Dragon Virus

Dragon Virus

4.4 17
by Laura Anne Gilman
     
 
It began soon after the Millennium. Reports of newborns with strange malformations, too weak to live…caused by a single genetic mutation. Or, as the press quickly dubbed it, the Dragon Virus. Scientists predicted that it was an evolutionary dead end; that the mutation would burn itself out quickly; that it was nothing to be worried about.

They were

Overview

It began soon after the Millennium. Reports of newborns with strange malformations, too weak to live…caused by a single genetic mutation. Or, as the press quickly dubbed it, the Dragon Virus. Scientists predicted that it was an evolutionary dead end; that the mutation would burn itself out quickly; that it was nothing to be worried about.

They were wrong.


Every racial type. Almost every continent. No known cause. Human-created, maybe. Or just God, throwing the dice. Infecting us, warping us. Tied into our genetic code, from here on in. No known treatment. No idea where even to begin.

Everything was about to change.

Six connected stories, charting the end – beginning – of everything we know, everything we fear, everything we hope for….

With an Introduction by Walter Jon Williams

Product Details

ISBN-13:
2940015797510
Publisher:
Book View Cafe
Publication date:
11/27/2012
Sold by:
Barnes & Noble
Format:
NOOK Book
Pages:
100
Sales rank:
915,911
File size:
486 KB

Meet the Author

Laura Anne Gilman is a former book editor who went to the dark side of full-time writing in 2003. Her novel credits include ten Cosa Nostradamus books (the Retrievers and PSI series), the Nebula-nominated The Vineart War trilogy, and the forthcoming Portals duology, Heart of Briar and Soul of Fire (August/October 2013).
Wearing her editorial hat, she is the author of Practical Meerkat’s 52 Bits of Useful Info for the Young (and Old) Writer, available through the Book View Café Ebookstore.
Laura Anne also writes mysteries under the name L A Kornetsky, and isn’t quite sure how many short stories and novellas she’s had published — more than 30, less than 50 (number subject to increase).
She lives in New York City, where she also runs d.y.m.k. productions, an editorial services company.

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Dragon Virus 4.8 out of 5 based on 0 ratings. 8 reviews.
fireun More than 1 year ago
“They say the end is nigh. I think we’re living in the aftermath already (Dragon Virus, pg. 69).” It looks like such a small book- unassuming, taking up so little shelf space. But it is a trick. As soon as you start to read it will spread through your brain, unavoidable as the spread of the virus the book tracks. It is a cascade in six parts, a staggering move through religion and science before settling firmly into a desperate dig at humanity itself. There have been many looks at mutation, but there has been nothing ever written that hits like this. Ms. Gilman cuts through to the bare bones of what it is to be human, lays it there for all of us to examine and accept or reject as we see fit. No punches are pulled amidst her beautifully stark prose. Dragon Virus is a book that is saying something. But the reader has to decide whether or not they are willing to listen. It starts with the little uncomfortable things- visions of apocalypse, Raptures full of dragon wings. And then the dragons become all too real. It is an unexplained mutation, the Long gene, dragons come down to warp the basic recipe of humanity. Babies die, born with mutations that could not support life. No known cause. No treatment. But then babies start to live, the mutations becoming viable, and the real problems start. Dragon Virus is a stunning book, weaving words into image and emotion that will kick you in the gut and pull you through page after page- desperate to see just what sort of resolution will be reached. It is beautiful- the harsh beauty of everything grand and dangerous in nature. And just as enthralling.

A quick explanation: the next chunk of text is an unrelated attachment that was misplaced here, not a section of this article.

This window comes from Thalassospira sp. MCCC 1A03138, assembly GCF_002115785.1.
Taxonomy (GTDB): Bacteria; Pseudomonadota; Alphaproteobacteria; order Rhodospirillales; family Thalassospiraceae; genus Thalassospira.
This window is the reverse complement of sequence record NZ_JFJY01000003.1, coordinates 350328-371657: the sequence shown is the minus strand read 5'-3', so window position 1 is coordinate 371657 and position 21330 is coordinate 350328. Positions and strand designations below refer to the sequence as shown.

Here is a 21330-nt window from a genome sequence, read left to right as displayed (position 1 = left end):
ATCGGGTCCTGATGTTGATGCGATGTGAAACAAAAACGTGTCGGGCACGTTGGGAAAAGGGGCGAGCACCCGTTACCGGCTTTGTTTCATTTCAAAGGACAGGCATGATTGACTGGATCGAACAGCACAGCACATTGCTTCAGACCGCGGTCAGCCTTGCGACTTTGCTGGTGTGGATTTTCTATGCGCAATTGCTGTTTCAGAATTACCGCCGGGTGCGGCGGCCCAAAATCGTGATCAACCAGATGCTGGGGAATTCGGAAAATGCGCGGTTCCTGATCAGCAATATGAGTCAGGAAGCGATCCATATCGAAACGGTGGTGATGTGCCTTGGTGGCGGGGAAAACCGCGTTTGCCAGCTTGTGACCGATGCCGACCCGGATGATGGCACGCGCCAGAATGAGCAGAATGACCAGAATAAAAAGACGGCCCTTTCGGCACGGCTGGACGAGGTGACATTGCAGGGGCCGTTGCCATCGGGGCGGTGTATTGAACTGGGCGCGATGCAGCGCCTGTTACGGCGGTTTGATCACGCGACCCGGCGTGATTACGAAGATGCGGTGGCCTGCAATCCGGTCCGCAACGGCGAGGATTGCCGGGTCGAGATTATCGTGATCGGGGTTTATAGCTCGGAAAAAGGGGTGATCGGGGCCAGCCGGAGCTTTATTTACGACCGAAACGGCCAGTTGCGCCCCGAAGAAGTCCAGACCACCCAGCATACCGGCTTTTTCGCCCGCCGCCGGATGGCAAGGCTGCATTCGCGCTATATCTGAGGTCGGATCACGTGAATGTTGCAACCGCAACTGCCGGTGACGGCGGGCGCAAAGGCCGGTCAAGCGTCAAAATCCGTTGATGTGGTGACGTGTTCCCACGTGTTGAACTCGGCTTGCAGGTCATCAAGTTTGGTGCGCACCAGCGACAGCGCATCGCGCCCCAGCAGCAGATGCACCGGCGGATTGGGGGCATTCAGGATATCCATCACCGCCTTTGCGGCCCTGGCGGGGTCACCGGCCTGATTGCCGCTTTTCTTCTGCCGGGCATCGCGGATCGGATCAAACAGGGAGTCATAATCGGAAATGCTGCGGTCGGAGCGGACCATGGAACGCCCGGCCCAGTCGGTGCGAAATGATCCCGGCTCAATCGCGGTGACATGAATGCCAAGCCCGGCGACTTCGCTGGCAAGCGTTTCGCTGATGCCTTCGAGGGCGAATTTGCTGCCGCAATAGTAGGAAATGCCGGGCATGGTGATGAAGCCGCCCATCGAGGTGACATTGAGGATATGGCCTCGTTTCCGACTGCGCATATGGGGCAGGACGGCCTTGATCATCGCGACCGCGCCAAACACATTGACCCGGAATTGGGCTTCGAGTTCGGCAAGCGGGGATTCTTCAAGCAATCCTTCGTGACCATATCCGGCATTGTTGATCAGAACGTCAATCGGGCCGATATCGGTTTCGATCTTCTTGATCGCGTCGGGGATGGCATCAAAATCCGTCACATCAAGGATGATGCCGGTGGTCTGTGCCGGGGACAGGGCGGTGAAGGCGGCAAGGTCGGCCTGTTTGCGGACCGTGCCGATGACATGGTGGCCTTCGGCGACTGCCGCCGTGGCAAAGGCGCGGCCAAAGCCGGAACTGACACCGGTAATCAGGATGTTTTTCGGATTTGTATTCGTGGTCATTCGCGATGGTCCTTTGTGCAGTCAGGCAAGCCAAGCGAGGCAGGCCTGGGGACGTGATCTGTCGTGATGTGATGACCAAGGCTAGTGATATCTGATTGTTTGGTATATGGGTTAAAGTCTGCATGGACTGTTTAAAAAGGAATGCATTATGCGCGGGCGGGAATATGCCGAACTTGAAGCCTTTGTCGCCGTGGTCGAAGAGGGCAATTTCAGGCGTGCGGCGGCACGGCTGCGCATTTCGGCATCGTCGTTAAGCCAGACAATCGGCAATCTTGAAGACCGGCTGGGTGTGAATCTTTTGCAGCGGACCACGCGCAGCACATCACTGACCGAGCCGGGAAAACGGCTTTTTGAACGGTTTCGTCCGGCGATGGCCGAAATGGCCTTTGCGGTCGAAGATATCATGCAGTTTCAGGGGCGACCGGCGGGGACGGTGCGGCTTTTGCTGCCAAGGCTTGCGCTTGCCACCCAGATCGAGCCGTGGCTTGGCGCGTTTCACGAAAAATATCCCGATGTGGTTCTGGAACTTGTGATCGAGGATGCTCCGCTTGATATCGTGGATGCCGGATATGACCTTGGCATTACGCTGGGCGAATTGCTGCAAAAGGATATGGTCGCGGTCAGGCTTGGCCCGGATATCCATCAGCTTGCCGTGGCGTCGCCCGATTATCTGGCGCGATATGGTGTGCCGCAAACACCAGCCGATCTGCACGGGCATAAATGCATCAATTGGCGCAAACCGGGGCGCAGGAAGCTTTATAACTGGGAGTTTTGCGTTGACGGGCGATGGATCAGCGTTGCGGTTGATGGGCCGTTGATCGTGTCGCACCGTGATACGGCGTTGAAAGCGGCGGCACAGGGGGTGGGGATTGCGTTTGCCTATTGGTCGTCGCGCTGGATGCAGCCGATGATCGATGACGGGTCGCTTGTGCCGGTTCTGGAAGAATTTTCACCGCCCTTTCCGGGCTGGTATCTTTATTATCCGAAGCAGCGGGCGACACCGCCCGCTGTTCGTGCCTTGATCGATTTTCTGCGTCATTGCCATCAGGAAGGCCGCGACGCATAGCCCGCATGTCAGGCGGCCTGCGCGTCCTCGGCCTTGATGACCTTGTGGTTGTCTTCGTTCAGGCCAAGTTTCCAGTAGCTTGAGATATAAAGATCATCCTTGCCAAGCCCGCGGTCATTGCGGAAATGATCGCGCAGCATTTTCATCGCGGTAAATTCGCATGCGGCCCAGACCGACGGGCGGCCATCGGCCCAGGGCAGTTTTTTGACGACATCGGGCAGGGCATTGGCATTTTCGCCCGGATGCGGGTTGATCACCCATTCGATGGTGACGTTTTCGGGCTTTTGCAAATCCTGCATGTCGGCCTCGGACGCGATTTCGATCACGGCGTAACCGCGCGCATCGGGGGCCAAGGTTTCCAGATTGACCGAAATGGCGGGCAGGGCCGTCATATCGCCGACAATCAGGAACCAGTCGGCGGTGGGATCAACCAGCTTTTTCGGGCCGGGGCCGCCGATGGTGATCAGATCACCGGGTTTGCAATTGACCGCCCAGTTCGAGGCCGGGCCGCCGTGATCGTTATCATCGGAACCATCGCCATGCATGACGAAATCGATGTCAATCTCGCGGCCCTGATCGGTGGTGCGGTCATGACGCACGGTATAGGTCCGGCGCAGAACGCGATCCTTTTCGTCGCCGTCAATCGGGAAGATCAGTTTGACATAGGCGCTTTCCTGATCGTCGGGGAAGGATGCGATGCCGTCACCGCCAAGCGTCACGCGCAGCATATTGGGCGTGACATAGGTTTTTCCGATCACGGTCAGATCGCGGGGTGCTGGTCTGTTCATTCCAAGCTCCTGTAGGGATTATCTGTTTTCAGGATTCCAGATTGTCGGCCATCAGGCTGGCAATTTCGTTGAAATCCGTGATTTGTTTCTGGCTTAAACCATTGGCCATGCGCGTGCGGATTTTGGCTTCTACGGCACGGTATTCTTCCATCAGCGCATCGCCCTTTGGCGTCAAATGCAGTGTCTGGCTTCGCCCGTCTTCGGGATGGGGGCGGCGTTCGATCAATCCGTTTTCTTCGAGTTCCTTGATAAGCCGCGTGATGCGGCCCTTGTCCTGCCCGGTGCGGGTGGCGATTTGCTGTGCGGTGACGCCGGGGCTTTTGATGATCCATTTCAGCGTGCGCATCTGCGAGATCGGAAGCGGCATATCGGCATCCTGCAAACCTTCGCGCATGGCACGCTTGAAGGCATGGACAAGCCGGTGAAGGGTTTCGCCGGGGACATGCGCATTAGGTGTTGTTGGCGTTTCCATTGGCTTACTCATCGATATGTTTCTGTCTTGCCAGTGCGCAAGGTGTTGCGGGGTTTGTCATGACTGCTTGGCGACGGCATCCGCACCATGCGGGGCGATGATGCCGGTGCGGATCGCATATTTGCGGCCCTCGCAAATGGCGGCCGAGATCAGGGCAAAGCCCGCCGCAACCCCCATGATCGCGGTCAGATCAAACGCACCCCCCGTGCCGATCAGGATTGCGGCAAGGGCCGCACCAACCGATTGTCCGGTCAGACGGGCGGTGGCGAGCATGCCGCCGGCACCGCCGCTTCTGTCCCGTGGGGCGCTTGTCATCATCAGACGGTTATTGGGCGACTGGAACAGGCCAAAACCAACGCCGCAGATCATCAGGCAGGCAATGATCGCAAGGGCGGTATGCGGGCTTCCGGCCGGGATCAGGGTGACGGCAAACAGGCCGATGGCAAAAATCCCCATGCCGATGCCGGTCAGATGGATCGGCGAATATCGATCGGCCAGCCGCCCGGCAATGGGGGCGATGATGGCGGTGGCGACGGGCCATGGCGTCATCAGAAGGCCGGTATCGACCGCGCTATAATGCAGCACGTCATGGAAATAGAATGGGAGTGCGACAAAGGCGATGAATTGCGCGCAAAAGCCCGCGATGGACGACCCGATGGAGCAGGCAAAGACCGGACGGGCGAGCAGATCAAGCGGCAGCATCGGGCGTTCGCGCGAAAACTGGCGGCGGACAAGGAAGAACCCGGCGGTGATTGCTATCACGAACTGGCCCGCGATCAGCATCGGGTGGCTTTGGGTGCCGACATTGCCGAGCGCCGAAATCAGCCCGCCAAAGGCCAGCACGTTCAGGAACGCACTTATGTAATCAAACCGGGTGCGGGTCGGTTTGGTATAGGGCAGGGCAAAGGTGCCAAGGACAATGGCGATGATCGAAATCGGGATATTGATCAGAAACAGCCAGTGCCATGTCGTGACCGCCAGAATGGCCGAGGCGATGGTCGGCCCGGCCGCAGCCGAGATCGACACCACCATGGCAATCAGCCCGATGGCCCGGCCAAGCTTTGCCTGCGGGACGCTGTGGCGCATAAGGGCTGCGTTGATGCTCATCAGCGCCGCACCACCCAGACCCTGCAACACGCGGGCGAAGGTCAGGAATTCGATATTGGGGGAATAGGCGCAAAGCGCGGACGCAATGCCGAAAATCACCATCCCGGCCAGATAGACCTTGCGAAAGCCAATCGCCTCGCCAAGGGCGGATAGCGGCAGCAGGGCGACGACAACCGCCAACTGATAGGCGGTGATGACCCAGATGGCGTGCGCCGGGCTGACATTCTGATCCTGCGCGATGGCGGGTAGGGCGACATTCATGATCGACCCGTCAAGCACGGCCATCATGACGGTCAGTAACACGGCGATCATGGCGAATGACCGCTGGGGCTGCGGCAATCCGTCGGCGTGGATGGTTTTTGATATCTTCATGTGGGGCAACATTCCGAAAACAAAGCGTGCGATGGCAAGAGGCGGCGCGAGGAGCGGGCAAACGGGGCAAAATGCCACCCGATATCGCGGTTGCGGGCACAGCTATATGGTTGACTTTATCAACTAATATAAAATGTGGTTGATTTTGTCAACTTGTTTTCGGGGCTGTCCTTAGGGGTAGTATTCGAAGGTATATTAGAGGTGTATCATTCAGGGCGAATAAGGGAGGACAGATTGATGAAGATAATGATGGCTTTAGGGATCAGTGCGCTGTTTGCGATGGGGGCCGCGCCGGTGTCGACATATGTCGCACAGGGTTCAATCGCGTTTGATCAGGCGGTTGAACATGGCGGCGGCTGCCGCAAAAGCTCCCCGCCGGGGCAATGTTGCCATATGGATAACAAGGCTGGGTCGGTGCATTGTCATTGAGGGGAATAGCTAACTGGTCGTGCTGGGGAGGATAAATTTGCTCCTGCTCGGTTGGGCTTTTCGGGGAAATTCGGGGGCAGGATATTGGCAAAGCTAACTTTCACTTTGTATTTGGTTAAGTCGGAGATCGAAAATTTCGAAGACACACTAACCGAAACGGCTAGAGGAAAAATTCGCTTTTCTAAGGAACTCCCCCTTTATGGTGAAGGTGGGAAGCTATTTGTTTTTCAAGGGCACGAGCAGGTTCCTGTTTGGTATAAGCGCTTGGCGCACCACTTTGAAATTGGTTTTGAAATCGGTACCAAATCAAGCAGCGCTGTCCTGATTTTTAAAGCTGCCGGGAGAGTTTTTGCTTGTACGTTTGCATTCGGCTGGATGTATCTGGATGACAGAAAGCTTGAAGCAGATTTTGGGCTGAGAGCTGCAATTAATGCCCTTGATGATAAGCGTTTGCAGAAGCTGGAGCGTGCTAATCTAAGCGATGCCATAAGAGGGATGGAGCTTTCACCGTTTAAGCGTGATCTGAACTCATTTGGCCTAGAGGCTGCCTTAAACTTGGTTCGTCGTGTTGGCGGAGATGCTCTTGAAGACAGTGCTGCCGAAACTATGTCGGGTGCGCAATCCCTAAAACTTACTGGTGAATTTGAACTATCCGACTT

Anonymous More than 1 year ago
I like dragon books, so this caught my eye.
Anonymous More than 1 year ago
Gilman's stories go right to the questions of what it means to be human, and what it means to grow up in a world that is itself, within an inescapable torrent of Change. Her use of young adults as most of her protagonists, a time of life marked by upheaval and change even for normal people, reinforces and deepens the themes that she is trying to evoke in the stories. On those grounds, and in that métier, Gilman is stunningly successful. Her writing is amazingly evocative and wrings out emotion from even the most hard-hearted reader. The tragic ending to one story brought tears to my eyes. I don't think that Gilman's story cycle here is for every reader, and frankly, until I finished it, I wasn't sure it was for me, either. To an extent, I still think I was not quite the right demographic for the book, even though I have previously enjoyed her fantasy fiction. I do generally prefer my science fiction to be more technological and less sociological, more Greg Bear and less Ursula Le Guin. Readers who feel the same as I do might be somewhat let down by Dragon Virus, or find it wasn't quite the perfect reading fit for them. On the other hand, if you are the kind of reader who could care less about the difference between 5-Methylcytosine and Uracil, and want to take a potent ride through a changing future, exploring themes and ideas that resonate as much in the modern day as in her darkly evolving future, Laura Anne Gilman's Dragon Virus is definitely commended to you.
Anonymous More than 1 year ago
Anonymous More than 1 year ago
Anonymous More than 1 year ago
"Im due tomrorow too!!"
Anonymous More than 1 year ago
*slips in*
Anonymous More than 1 year ago
Sms says we can raid a clan!!!